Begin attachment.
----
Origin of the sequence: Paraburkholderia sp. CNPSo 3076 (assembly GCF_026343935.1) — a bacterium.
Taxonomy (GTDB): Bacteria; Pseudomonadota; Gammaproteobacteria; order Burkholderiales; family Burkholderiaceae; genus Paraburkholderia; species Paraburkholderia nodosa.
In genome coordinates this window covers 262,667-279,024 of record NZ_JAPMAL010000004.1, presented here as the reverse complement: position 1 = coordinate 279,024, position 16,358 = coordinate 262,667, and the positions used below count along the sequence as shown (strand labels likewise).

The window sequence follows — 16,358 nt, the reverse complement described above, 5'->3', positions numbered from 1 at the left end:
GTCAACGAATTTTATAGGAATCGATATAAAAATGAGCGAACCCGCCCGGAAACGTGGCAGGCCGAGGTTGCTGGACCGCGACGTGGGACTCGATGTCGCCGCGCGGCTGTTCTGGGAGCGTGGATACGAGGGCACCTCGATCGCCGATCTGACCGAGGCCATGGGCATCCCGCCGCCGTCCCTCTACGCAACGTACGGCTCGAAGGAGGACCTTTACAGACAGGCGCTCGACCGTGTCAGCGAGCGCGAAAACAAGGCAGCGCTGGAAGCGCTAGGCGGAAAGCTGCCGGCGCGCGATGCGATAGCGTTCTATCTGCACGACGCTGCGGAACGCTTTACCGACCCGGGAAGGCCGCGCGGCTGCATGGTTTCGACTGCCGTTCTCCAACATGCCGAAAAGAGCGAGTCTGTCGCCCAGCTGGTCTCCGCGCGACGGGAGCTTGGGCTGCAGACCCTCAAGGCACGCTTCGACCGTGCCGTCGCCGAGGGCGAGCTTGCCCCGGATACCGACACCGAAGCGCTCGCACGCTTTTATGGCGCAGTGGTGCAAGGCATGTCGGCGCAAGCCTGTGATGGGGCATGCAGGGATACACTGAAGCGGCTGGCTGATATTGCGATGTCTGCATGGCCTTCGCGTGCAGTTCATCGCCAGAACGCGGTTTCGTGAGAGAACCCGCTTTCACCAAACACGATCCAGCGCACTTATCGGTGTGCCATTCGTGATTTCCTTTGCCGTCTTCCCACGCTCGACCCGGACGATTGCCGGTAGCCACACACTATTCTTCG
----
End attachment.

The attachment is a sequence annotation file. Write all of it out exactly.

Origin of the sequence: Paraburkholderia sp. CNPSo 3076 (assembly GCF_026343935.1) — a bacterium.
Taxonomy (GTDB): Bacteria; Pseudomonadota; Gammaproteobacteria; order Burkholderiales; family Burkholderiaceae; genus Paraburkholderia; species Paraburkholderia nodosa.
In genome coordinates this window covers 262,667-279,024 of record NZ_JAPMAL010000004.1, presented here as the reverse complement: position 1 = coordinate 279,024, position 16,358 = coordinate 262,667, and the positions used below count along the sequence as shown (strand labels likewise).

The window sequence follows — 16,358 nt, the reverse complement described above, 5'->3', positions numbered from 1 at the left end:
GTCAACGAATTTTATAGGAATCGATATAAAAATGAGCGAACCCGCCCGGAAACGTGGCAGGCCGAGGTTGCTGGACCGCGACGTGGGACTCGATGTCGCCGCGCGGCTGTTCTGGGAGCGTGGATACGAGGGCACCTCGATCGCCGATCTGACCGAGGCCATGGGCATCCCGCCGCCGTCCCTCTACGCAACGTACGGCTCGAAGGAGGACCTTTACAGACAGGCGCTCGACCGTGTCAGCGAGCGCGAAAACAAGGCAGCGCTGGAAGCGCTAGGCGGAAAGCTGCCGGCGCGCGATGCGATAGCGTTCTATCTGCACGACGCTGCGGAACGCTTTACCGACCCGGGAAGGCCGCGCGGCTGCATGGTTTCGACTGCCGTTCTCCAACATGCCGAAAAGAGCGAGTCTGTCGCCCAGCTGGTCTCCGCGCGACGGGAGCTTGGGCTGCAGACCCTCAAGGCACGCTTCGACCGTGCCGTCGCCGAGGGCGAGCTTGCCCCGGATACCGACACCGAAGCGCTCGCACGCTTTTATGGCGCAGTGGTGCAAGGCATGTCGGCGCAAGCCTGTGATGGGGCATGCAGGGATACACTGAAGCGGCTGGCTGATATTGCGATGTCTGCATGGCCTTCGCGTGCAGTTCATCGCCAGAACGCGGTTTCGTGAGAGAACCCGCTTTCACCAAACACGATCCAGCGCACTTATCGGTGTGCCATTCGTGATTTCCTTTGCCGTCTTCCCACGCTCGACCCGGACGATTGCCGGTAGCCACACACTATTCTTCG